Easement Stewardship

Where can I get more information on invasive species management?

UNH Cooperative Extension is a great resource for information on invasive plants.  Visit their website for more information on banned plants, identification, and control of invasive species on your property.  Download the latest Guide to Upland Plant Species in NH.

Am I liable for injury if the public accesses my land?

The State of New Hampshire has laws in place that are designed to limit your liability as a landowner.  The laws apply to all types of land, but do not extend protection to any landowner that collects a fee for use of the land.   Read more about NH’s liability laws in this summary provided by Upper Valley Land Trust.

Does my easement require public access?

Not all conservation easements guarantee public access, so you’ll want to refer to your specific easement deed.  Look under the Purposes section; there may be language that indicates the property was protected for outdoor recreation by and/or the education of the general public.  This indicates that there is guaranteed public access on at least a portion of your property.  You can also look under the Use Limitations section; there will likely be a section that addresses public access and prohibits posting the property against non-motorized recreation. 

I changed my mind about my easement, what can I do?

Once an easement is recorded, the restrictions are held in perpetuity.  It is the Forest Society’s policy to hold and enforce conservation easements as written; amendments may be authorized only under exceptional circumstances.  Any proposed amendment must be authorized by the Forest Society’s Board of Trustees as well as the Attorney General, and must meet the conditions outlined in our policy.  The publication Amending or Terminating Conservation Easements: Conforming

Does my easement restrict my ability to sell, convey by will, or give my land?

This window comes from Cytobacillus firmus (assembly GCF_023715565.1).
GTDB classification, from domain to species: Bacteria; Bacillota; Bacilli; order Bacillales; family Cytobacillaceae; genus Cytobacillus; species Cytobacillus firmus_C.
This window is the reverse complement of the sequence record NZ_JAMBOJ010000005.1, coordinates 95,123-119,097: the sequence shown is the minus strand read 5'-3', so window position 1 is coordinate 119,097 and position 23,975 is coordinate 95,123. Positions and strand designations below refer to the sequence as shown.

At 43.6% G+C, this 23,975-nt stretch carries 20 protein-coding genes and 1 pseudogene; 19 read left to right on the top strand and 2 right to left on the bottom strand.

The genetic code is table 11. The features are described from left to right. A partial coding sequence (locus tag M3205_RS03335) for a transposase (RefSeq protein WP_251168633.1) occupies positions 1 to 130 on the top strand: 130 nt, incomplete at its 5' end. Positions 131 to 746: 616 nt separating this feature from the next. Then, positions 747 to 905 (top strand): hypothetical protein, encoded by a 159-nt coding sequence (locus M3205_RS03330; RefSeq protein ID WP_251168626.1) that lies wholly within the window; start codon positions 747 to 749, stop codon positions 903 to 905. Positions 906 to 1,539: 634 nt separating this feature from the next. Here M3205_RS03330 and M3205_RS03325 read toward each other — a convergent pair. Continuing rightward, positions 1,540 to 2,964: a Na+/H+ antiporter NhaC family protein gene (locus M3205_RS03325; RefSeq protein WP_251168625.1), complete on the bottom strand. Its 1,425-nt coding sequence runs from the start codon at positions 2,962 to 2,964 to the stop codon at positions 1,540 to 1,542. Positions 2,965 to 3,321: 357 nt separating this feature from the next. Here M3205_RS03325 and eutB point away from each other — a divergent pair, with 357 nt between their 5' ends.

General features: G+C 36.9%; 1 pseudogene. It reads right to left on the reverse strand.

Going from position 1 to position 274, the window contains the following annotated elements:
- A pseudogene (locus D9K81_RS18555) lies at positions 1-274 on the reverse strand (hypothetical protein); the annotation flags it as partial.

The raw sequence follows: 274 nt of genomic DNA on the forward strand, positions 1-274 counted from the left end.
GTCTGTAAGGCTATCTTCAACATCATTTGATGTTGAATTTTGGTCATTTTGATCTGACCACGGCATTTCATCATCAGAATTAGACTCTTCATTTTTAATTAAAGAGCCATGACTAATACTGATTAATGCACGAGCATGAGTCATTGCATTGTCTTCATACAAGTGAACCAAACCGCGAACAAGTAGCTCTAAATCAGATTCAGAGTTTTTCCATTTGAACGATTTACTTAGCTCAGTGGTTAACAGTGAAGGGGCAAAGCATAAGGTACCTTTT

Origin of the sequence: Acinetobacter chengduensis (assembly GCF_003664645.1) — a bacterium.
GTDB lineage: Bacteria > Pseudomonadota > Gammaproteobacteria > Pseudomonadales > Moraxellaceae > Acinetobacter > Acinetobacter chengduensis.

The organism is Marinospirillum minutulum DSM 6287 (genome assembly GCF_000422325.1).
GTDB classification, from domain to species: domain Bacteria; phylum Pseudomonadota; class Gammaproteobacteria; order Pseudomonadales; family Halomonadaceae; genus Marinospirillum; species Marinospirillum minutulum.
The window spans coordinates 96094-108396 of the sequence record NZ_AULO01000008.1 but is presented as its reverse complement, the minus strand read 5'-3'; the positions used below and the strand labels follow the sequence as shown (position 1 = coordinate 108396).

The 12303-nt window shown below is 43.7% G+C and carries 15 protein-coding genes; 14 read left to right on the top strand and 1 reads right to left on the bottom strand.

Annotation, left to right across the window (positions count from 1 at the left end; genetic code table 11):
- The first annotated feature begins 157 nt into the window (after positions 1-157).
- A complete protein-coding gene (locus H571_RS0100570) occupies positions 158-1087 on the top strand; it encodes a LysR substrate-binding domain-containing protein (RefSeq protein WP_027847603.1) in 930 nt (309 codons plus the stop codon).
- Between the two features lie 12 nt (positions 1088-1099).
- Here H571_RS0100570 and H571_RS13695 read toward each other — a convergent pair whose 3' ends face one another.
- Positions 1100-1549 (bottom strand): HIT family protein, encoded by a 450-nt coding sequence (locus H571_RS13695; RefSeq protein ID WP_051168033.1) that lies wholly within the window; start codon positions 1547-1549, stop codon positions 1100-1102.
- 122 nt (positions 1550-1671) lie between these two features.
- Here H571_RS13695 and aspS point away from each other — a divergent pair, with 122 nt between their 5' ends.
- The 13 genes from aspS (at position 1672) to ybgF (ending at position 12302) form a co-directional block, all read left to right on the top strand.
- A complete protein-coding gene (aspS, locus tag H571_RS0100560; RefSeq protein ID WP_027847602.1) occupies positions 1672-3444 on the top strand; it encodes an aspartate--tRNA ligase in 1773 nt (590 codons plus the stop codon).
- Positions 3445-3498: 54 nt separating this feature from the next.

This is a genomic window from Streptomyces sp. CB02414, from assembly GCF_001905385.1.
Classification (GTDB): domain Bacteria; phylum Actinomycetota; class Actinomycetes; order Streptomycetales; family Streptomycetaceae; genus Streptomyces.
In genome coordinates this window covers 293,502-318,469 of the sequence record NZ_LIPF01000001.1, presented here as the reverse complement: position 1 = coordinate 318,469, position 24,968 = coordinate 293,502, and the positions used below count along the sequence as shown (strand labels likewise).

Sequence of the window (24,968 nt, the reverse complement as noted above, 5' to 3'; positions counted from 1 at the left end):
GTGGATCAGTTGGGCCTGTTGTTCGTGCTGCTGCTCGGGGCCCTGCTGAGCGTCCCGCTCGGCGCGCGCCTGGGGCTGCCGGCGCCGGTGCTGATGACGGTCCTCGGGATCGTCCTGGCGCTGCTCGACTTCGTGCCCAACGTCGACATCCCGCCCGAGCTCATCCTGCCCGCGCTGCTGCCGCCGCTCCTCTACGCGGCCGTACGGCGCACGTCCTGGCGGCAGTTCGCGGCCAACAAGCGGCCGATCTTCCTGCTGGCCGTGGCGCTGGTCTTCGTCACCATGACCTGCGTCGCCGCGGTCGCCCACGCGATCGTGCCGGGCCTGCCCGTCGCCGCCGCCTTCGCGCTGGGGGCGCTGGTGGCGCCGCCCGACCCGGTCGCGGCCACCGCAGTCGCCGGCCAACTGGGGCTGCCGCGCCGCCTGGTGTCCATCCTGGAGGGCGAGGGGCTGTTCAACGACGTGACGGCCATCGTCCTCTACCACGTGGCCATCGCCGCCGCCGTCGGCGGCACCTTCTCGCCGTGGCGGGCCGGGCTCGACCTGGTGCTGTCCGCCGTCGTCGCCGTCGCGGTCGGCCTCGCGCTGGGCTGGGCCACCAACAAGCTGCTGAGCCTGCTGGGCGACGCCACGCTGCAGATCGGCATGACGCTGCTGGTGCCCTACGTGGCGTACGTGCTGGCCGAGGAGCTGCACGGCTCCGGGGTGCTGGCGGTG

No, you may sell or convey your land to a different owner at any time at any price.  Conservation easements run with the land forever, so all future owners will be required to follow the easement terms.  We request that you notify your easement steward in writing at least 10 days before you transfer title, and many of easements require you to send written notice prior to transfer.

What are my responsibilities as a landowner with a conservation easement property?

As a conservation easement property owner, you are responsible for complying with the specific terms of the conservation easement on your property.  Although each conservation easement has different restrictions, in most cases you are responsible for at least the following:

When do I need to contact my easement steward?

If you are unsure if any activity is permitted by your easement or deed restriction, it’s always a good idea to contact your steward.  He or she can help you understand the language of your easement, and can explain what activities require notification.  Each conservation easement is unique, but at the very least, you should contact your steward before:

  • Conducting a commercial timber harvest
  • Building new structures
  • Exercising a reserved right
  • Transferring title or selling your property
  • Making any changes in management

Who is my easement steward?

Your easement steward will be assigned according to the town in which your property is located.  Locate your town on the Service Area map and use the color key to find your particular steward. Find out more about your easement steward on our Contacting Your Easement Steward page.

What is Easement Stewardship?


The primary role of our easement stewardship program is to ensure that the conservation values of protected properties are preserved. This is achieved through careful monitoring and record keeping, and fostering a mutually beneficial relationship with each and every landowner. The cycle of land protection is not finished when the deed is recorded; the hard work comes in our ability and commitment to steward, or defend, the identified conservation values in perpetuity.